- In that fleshly condition, hanging out with Christians was not something we longed to do. We did not want to hear their preaching, and their goodness was convicting. If someone we knew really got “saved” they were someone to make fun of and to avoid. We did not want to know Christians in the flesh.
- Although going to hell wasn’t something we wanted, being a real Christian was even less desirable. We were trapped in the flesh with no desire and no way to get to a holy God. (For me, I knew all of the answers in my head but my heart was cold and rebellious to God. I was deceived on the one hand was a deceiver on the other.)
- When we heard the call of Jesus in our soul and under conviction of sin called out for mercy, God both saved us and made us new creatures to live new lives in Him.
- Before salvation I could only look at true Christians with both wonder and ignorance. How could anyone really be like that? I certainly couldn’t; until the Lord Jesus came in and changed my life putting His desires, His loves, and His hates into me.
- Suddenly, I hated who I was before. I grieved over the people I had sinned with and sinned against and sought to make things right with as many as I could. (They now thought I was the crazy one.)
- In an instant of time I wanted to follow my new Lord and not my old flesh. And while the transition took some time and is still happening to this day, my life no longer reflects who I was before Christ came in.
- Now, I know Christ in the Spirit. His Spirit is in me and communicates with my spirit confirming truth and dispelling doubts and fears. I now know Christ as His new creation and do so with joy.
- Now I know other believers in the Spirit. Those whom I avoided before are now my brothers and sister, my best friends in this life. We no longer know each other in the sinfulness of our flesh, thankfully, instead we know each other in the fellowship of the Holy Spirit and the joy of the Lord.
- Being one with Christ I am now one with all who are Christ’s who share His Holy Spirit with me. We have instant communion, instant friendship, and instant shared worship of our Saving Lord.
- We now see life totally different. We see those around us as we used to be and desire to see them reconciled to God as we now are.
- The God who saved us by reconciling us to Himself now works through us to bring the message of reconciliation to someone else.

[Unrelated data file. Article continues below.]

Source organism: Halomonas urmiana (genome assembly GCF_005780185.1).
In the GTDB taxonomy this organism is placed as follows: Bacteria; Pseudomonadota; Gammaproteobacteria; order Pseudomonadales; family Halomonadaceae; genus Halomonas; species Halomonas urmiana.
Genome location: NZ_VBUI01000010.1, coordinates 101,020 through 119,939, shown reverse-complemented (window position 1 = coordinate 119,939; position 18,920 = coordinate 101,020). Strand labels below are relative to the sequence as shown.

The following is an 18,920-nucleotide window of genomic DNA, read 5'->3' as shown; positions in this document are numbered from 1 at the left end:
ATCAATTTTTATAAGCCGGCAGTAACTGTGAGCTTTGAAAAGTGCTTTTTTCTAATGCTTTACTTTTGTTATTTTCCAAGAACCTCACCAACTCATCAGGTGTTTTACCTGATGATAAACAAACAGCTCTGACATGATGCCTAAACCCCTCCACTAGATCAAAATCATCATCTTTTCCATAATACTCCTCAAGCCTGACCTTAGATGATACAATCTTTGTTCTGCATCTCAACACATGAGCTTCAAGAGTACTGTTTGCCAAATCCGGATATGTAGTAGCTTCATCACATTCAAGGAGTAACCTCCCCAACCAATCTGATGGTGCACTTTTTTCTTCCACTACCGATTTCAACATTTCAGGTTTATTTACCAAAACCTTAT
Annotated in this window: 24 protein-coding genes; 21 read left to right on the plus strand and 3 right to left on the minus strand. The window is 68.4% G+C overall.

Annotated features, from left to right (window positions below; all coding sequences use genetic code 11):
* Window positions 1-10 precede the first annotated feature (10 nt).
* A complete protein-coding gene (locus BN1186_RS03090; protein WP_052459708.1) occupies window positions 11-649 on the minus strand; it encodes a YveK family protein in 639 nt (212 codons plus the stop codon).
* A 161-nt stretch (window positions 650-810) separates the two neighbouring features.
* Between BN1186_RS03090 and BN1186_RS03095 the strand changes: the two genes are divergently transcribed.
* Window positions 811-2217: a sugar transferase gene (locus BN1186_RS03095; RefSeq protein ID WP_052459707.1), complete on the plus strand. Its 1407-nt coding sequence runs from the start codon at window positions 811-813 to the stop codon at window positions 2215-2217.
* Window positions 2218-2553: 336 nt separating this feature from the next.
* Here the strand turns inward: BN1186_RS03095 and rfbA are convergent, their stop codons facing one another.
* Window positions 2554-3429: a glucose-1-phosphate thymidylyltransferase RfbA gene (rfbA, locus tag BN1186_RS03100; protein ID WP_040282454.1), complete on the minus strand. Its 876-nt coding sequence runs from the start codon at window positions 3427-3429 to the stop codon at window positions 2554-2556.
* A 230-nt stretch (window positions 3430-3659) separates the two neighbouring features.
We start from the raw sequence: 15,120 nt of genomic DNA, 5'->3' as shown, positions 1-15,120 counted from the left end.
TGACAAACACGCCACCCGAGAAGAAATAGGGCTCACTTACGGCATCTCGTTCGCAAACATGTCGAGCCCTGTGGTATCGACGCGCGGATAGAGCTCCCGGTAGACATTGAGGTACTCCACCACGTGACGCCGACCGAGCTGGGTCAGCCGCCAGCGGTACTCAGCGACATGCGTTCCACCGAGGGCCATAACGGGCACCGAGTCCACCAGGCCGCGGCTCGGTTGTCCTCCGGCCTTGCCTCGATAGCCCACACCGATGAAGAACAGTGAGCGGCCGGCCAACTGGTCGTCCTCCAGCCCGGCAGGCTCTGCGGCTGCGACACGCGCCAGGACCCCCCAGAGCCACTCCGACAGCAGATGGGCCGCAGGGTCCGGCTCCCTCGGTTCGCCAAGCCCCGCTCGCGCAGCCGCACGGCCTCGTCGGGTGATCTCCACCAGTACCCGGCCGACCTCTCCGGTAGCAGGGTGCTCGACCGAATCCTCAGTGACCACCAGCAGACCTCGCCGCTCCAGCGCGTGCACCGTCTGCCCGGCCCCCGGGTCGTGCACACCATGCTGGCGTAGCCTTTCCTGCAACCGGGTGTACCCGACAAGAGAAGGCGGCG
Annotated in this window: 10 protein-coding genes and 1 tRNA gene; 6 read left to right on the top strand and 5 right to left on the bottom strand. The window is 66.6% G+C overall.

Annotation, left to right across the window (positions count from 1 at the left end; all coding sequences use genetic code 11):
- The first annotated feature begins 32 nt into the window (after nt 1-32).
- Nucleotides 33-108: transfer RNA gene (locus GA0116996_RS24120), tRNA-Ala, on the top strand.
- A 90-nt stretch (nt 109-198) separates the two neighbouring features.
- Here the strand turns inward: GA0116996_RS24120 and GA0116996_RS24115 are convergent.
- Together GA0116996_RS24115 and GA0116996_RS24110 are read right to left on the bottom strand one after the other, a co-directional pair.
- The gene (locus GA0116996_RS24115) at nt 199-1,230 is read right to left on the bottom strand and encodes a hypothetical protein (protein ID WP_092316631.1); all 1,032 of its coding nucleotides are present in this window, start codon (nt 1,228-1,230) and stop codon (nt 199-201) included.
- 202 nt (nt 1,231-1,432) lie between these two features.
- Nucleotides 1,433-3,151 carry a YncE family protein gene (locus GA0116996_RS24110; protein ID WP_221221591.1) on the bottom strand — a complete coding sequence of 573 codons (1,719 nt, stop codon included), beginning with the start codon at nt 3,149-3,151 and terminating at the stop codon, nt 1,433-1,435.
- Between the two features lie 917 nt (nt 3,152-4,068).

- We have been given the ministry of reconciliation. v. 18
- We have been made ambassadors of God. v. 20
- Christ, the center of time and the center of salvation history, is in us, we are in Him. He who came to seek and save those who are lost wants to use our arms, our legs, our hands, our mouths, our eyes, and our ears to see those separated from Him, go to them, give them His love, and speak to them of His reconciliation.
- We are not saved just to go to heaven. Whoever sold you that bill of goods did not understand the purpose of salvation. We are saved to reconcile others to God the very way that we were reconciled to Him.
- The old me had no care for the lost around me, not really. I didn’t want my friends to go to hell but I didn’t want to change so they would. The new me, the new creature in Christ, sees everyone differently. Christ looks through my eyes and tells me to care for this one or for that one. He called me and you to be ministers of His reconciliation.
- The God who saved us by reconciling us to Himself now works through us to bring the message of reconciliation to someone else.
If you are in Christ today then you are a new creature. Old things are passing away and all things in your life are continually becoming new. The old man of sin is no longer in control and the new man, made alive by the Spirit of Christ, is in control as your new Lord.
The question here is not “are you saved?” The question here is not “are you a church member or have you been baptized?”
The question today is this plain and simple,
- “Are you a new creation with Christ within?”
- Has your cold heart of sin been replaced with a new heart of flesh?
- Are you on your way to heaven because you have a part of heaven already in you?
- Are you a new creation having been made new by the person of Jesus Christ within your heart and life?
If you answer “yes” to this question, then are committed to the ministry of reconciling others to the Jesus who has reconciled you? If you are a new creation who has been reconciled to God then the blood flowing through your veins and the impulses pushing through your brain should care that those you know and those you don’t know become this new creation by being reconciled to God.
Are you a new creation, reconciled to God?
 Utley, R. J. (2002). Paul’s Letters to a Troubled Church: I and II Corinthians (Vol. Volume 6, pp. 241–242). Marshall, TX: Bible Lessons International.
2 Corinthians 5:9-15 address the Christians coming judgment for their works, the fear of God that leads to service and worship, as well as the captivating love of God for us that drives us. Pastor Steve leads us into Paul’s teaching of how because of a healthy fear of God we use our talents for His kingdom and because of God’s grace-filled love for us we are bound to serve His kingdom for His glory.